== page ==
March 1, 1977

For the first time women organize a night demonstration against sexual violence in Berlin. Reason: In Charlottenburg, the 26-year-old Susanne Schmidtke was raped and then so badly beaten up that she died three weeks later. The flyer on the demonstration states: „In Germany, 35,000 women are raped every year, which means that every fifteen minutes a woman is raped. Of these rapes 7,000 are reported to the police but only 700 rapists are issued with a final sentence (0.5%). The silence about rape needs to be broken! “

Frauenkongress 1970er Jahre, Bildquelle: EMMA-Archiv, © Inge Werth (FMT-Signatur: FT.02.0246)

5th 6th March 1977

At the ‚National Women’s Congress of the Autonomous Women’s Movement‘ in Munich, around 800 participants discuss the work in their booming projects. The represented projects range from the Cafégruppe Frankfurt to the Berlin Initiativgruppe Arbeitslosigkeit [unemployment group] to the founders of the Berlin women’s shelter. The topics range from violence to ecology to art. The issue of sexual violence against women is becoming increasingly important. The participants decide to organize nationwide night demonstrations on the night of May 1 – the ‚Walpurgis Night‘. Motto: ‚Women take back the night!‘

Plakat zur Ausstellung "Künstlerinnen international" (FMT-Signatur: PT.1977-01)
„Künstlerinnen international“, 1977

However, with the boom in women’s projects first conflicts appear. Thus, the organizers of the ‚National Women’s Congress‘ in Munich resignedly draw the conclusion: „The leap into the world of business, even if it is about women’s businesses, has not taken place without causing damage. (…) One boycott follows the next and substantial discussions have decreased. Today, it’s all about the bargaining of percentages and about not being cheated by the sister project. Competition and power struggle between women are so rampant that we have not found a woman who was willing to say a few coherent sentences on women’s projects.“

6th-8th March 1977

In Berlin, the exhibition ‚Women in Art‘ takes place. A group of feminists, in collaboration with the Neuen Gesellschaft für bildende Kunst [New Society for the Visual Arts], present international artists such as Magdalena Abakanowicz, Giorgia O’Keeffe and Meret Oppenheim. And asks the question: „Is there a feminine aesthetic?“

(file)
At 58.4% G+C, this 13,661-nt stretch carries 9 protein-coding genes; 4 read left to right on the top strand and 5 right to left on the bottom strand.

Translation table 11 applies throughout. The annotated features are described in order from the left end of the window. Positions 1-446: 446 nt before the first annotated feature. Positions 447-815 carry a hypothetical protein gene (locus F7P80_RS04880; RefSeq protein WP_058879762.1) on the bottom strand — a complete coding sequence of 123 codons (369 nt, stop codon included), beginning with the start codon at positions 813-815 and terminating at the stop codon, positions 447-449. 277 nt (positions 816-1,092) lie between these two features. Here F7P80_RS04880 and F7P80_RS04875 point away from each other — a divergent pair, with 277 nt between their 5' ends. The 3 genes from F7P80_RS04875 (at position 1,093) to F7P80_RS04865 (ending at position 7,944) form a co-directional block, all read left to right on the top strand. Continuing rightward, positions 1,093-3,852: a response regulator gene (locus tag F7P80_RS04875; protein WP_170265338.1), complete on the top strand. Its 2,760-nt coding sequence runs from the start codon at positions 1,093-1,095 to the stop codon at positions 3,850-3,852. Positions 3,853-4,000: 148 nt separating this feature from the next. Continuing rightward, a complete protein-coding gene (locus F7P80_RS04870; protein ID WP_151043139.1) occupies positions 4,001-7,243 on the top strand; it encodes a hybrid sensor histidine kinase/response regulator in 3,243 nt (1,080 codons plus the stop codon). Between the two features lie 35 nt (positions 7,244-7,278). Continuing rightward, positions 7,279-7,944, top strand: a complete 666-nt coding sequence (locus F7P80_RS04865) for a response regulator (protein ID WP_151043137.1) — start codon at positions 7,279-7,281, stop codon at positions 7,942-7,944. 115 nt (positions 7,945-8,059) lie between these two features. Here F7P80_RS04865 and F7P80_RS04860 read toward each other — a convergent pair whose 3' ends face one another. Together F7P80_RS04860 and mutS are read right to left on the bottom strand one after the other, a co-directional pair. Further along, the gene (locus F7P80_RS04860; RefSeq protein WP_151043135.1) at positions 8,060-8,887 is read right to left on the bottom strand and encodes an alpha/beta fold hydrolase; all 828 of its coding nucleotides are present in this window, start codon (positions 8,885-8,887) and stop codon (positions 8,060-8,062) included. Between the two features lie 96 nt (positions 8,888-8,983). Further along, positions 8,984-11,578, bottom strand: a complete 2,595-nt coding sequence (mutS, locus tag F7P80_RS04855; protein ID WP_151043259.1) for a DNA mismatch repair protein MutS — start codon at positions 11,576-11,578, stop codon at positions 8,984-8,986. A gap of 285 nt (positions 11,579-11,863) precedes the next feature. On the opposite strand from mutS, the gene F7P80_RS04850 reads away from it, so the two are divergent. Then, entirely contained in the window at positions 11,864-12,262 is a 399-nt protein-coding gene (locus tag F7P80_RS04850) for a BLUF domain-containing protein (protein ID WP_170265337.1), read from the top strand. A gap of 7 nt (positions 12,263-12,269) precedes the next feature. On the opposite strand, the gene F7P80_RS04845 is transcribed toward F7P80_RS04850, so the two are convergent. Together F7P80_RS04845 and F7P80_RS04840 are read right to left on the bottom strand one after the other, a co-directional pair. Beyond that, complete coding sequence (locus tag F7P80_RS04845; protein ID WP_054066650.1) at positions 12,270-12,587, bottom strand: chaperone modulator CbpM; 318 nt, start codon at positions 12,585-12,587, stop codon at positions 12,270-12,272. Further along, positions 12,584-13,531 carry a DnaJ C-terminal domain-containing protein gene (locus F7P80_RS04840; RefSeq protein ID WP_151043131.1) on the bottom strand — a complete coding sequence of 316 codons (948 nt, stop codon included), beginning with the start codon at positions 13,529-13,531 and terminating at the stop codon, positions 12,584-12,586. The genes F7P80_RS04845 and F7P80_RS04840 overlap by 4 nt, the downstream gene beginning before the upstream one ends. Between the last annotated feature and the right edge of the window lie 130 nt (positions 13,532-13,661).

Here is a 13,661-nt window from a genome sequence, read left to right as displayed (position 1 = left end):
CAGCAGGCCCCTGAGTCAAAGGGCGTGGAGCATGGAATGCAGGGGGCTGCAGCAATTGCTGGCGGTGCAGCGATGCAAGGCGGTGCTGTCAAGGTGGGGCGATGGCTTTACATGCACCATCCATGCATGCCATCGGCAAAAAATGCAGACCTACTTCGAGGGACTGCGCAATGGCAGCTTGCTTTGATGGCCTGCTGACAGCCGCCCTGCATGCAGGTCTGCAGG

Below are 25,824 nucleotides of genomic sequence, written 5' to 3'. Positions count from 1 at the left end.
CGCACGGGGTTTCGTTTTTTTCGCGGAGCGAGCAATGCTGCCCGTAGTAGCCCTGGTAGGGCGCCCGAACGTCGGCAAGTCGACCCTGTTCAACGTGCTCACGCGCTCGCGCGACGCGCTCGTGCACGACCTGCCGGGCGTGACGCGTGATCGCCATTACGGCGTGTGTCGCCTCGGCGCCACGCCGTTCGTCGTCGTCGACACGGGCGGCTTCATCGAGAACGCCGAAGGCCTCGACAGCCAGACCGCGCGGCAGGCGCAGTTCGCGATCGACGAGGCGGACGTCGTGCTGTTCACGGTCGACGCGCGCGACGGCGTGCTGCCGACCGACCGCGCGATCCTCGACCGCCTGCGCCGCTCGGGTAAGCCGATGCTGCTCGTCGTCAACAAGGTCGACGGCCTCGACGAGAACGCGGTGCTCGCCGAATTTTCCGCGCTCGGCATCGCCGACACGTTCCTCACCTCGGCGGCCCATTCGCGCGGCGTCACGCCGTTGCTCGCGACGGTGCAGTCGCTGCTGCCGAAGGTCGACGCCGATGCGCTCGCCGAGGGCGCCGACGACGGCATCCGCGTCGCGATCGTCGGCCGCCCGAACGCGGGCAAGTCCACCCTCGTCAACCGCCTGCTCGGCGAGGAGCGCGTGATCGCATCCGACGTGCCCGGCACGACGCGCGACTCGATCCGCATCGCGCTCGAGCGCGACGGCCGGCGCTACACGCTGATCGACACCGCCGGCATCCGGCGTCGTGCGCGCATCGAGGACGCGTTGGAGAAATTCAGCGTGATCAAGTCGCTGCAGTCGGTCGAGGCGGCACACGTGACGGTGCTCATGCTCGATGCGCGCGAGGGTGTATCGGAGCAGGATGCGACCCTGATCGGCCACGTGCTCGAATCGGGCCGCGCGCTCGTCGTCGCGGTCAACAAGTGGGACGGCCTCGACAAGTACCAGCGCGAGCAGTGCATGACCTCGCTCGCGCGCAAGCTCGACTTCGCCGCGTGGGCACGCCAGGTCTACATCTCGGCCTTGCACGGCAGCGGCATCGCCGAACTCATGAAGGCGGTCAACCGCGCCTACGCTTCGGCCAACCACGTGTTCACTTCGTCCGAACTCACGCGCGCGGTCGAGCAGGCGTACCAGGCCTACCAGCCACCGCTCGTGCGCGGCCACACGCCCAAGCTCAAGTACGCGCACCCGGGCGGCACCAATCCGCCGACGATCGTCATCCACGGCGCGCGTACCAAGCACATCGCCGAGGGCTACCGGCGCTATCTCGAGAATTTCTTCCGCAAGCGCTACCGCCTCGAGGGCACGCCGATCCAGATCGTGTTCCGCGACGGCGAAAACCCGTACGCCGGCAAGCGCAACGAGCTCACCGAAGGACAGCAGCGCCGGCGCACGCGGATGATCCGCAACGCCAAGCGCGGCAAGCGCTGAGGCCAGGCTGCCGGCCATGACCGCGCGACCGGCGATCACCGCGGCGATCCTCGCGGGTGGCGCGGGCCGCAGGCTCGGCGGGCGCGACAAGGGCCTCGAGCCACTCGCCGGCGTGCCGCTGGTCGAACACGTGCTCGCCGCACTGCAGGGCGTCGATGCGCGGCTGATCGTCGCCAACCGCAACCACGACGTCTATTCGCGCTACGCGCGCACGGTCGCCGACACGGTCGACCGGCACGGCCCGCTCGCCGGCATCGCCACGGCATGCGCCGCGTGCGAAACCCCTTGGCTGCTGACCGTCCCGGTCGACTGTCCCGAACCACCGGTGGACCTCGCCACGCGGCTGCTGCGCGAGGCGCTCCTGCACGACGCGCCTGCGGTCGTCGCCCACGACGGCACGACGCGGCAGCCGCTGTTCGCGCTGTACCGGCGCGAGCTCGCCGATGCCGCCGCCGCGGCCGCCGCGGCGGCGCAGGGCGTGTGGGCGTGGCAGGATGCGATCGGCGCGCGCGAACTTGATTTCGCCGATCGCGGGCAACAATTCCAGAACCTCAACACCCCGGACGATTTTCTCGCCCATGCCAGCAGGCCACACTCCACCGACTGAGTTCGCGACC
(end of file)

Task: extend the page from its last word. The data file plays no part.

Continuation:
The next exhibition on the subject takes place at the end of April in Frankfurt/Main titled „Women Artists International 1877-1977“. The group Frauen in der Kunst [Women in the Arts] has compiled the works and biographies of 182 artists from 100 years under the umbrella of the Frankfurter Kunstverein. The ‚Ausbruch der Frauen‘ (Frankfurter Rundschau) is now also beginning in the arts, which has previously been reserved to „creative, ingenious“ men.

Bildquelle: EMMA-Archiv
Claudia Caputi (links)

Early April 1977

In Italy, the case of Claudia Caputi brings thousands of women to the streets. The 18-year-old Claudia has been raped in Milan by 16 young men. She reports the rape to the police. Although the perpetrators are threatening and intimidating her during the trial, the prosecution does not impose any protective measures. The victim is raped again and injured with razor blades.

Claudia Caputi becomes a symbolic figure for the Movimento per la Liberation of the Donna (MLD). In Germany, where women’s groups are increasingly addressing the extent of sexual violence and the growing number of gang rapes, the case is causing a stir.

Titelbild konkret, April 1977
konkret 4/1977

April 6, 1977

In response to a sexist cover of the magazine konkret, the women’s group Militante Panther-Tanten closes the Hamburg editorial offices with masonry. In the cover story, ‚Feminismus 77 – Schwach auf der Brust’, three authors and one female author accuse feminists of ignoring the class question: „The consequences of this construct of a class neutral patriarchy are either cynical or reactionary, at best stupid.“ The formerly moderate to sympathetic tone of the left press with regard to the women’s movement becomes increasingly violent: „One would like to gather all of one’s left-wing chauvinism to have it off with these Emmas.“